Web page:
CSFS Mission - Western Forestry Leadership Coalition

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Apr 30, 2013 - $180. Interior HFR Funding Allocation 2001-2013. $140. $160. WUI. $100. $120 o n $. $60. $80. Millio. Wildland. $20. $40. HFR funds cut. $0.

Putting Western Wildfire Risk Assessment Data to Use 

Set State objectives

Determine how information will be delivered or transferred

Calibrate WWA data to meet State needs

Objectives of CO-WRAP  Increase Awareness of Wildfire Risk  Provide Access to Information that will be useful in Mitigation and Planning  Inform Decision Makers

Adapting WWA Data  Renamed layers to match Colorado terminology  Created additional risk outputs  Adjusted “Response Function” assignments for Values-at-Risk layers  Recreated risk outputs  Adjusted class breaks

Adapting WWA Data

Adapting WWA Data  Smoothed the Flame Length  Urban Penetration  Updated WUI for 2012  Developed the Fire Intensity Scale (FIS)

Delivery System

Deliverables  Accessible web-based mapping tool  Risk Summary Reports  PDF maps  Links to technical assistance

Use of CO-WRAP Cohesive Strategy  Response to Wildfire Characteristic Flame Length Characteristic Rate of Spread Fire Type

Use of CO-WRAP Cohesive Strategy RMNP: Housing Density Adjacent to Park

 Restoration of Resilient Landscapes

Communities adjacent to treatments

Use of CO-WRAP Cohesive Strategy  Fire Adapted Communities

Community Wildfire Protection Plan


Western Forestry Leadership Coalition Intertribal Timber Council Update April p 30,, 2013 Denver, CO

National Cohesive Wildland Fire Management Strategy 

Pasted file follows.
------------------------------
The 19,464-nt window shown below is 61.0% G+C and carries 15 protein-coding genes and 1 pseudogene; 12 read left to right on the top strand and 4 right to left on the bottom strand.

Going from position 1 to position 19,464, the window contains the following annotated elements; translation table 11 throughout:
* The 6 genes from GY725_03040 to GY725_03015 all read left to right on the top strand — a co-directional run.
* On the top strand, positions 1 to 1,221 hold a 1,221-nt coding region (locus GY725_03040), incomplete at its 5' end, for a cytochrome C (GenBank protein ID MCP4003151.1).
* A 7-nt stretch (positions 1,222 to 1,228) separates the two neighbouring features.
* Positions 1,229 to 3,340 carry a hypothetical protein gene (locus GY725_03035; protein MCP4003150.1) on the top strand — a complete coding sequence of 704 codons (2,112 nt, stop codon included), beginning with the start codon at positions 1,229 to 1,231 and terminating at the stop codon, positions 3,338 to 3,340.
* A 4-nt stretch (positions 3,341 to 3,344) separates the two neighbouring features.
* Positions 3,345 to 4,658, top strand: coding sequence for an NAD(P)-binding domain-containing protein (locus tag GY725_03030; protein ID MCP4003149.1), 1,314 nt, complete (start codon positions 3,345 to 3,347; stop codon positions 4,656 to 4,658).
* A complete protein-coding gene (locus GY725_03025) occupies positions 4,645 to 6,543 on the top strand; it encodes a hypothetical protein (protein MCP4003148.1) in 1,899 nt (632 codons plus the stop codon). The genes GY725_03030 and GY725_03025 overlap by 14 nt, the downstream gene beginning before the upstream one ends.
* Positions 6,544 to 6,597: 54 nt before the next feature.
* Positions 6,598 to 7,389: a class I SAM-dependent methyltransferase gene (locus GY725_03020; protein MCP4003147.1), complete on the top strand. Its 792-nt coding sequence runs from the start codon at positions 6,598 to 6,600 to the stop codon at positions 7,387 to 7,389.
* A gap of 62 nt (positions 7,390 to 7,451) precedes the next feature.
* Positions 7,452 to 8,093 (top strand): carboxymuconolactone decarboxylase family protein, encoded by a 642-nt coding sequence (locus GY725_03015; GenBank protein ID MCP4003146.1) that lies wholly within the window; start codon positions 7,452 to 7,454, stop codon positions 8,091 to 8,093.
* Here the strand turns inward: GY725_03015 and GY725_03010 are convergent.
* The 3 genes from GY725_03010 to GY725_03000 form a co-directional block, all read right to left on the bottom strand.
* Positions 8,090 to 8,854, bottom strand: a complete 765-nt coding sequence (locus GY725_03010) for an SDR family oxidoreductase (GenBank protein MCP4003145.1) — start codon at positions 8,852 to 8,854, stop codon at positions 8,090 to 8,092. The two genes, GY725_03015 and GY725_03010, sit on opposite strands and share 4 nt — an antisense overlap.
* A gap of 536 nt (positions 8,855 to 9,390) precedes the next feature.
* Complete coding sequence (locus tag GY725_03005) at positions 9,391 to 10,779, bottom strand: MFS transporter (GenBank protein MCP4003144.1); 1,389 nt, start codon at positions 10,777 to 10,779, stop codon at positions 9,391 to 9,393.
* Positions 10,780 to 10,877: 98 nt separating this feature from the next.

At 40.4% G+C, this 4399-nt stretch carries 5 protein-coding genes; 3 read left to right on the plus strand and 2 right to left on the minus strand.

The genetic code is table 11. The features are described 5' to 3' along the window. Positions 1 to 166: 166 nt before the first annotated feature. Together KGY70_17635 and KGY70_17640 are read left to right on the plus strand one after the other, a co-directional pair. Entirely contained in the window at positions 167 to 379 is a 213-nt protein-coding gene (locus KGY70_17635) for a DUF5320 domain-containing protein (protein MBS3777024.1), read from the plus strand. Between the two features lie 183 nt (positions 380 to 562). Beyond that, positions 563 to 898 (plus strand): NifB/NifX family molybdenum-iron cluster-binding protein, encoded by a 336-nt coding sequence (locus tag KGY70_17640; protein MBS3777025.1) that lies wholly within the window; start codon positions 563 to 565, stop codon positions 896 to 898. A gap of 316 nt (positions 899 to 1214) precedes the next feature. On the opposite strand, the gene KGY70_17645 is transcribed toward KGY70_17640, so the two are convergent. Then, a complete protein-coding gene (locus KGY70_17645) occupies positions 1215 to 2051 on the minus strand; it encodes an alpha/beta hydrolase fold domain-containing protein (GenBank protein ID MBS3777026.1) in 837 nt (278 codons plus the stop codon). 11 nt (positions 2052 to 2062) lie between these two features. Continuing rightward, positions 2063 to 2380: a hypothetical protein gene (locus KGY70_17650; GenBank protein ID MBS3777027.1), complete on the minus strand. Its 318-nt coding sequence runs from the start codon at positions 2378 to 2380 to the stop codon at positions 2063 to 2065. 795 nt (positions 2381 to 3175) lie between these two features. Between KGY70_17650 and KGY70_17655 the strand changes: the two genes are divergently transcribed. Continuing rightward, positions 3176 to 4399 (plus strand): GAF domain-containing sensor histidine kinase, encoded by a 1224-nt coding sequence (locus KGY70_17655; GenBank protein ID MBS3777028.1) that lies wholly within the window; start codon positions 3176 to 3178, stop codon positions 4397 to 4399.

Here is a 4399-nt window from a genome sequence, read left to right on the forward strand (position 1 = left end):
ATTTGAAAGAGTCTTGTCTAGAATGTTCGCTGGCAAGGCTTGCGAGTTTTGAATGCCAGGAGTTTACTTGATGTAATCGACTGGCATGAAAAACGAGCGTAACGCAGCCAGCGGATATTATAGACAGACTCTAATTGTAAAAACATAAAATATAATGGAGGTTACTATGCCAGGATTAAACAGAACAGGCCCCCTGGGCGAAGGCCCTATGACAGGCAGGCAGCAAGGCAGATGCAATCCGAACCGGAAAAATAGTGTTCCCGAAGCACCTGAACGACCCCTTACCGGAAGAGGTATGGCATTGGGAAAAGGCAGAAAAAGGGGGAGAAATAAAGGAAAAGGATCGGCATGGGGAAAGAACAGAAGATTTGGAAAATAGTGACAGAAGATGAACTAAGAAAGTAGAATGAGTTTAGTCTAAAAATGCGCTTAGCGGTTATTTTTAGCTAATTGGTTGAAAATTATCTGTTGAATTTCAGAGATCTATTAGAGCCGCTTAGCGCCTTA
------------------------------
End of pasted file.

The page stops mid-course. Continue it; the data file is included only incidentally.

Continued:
Phase 1: The Vision Guiding Principles  Collective Consciousness 

Phase 2: The Strategy National  Regional 

Phase 3: Ph 3 The Th Plan Pl off Action A i  Phase 4: Implementation 

Wildland Fire Awareness Escalatingg suppression pp costs,, decliningg fuel funding  13-year average suppression costs: 

DOI: $134.42/acre  FS: $747 $747.45/acres 45/acres (456% higher than DOI) 

13 year suppression statistics: DOI: 62.7% of acres burned, 23.3 % of costs  FS: 37.3% of acres burned, 76.8% of costs 


Rehab and HFR Funding Declines as Suppression Costs Increase $900




1,800 1,600




1,000 $400

Milliom $

Million $

1,200 $500

800 $300






$0 2008



Site Rehabilitation

Fuel Reduction



HFR funds cut 0 further in 2014


Th “S The “Suppression i Monster” M ” USDA & Interior

Gorte 2011

Interior HFR Funding Allocation 2001-2013 $180




Millio on $








$0 2001






HFR funds cut further in 2014 2013

80 million acres of National Forest in need of fuels treatment – Tidwell 2012

Let the wildland burn? DOI Wildland Fire Management 2012 & 2013 Budget Justification (Green Book), Wilent 2012

Where’s the Fire Hazard? Mortality/growth rate on US timberlands by ownership classification and region, 1953-2002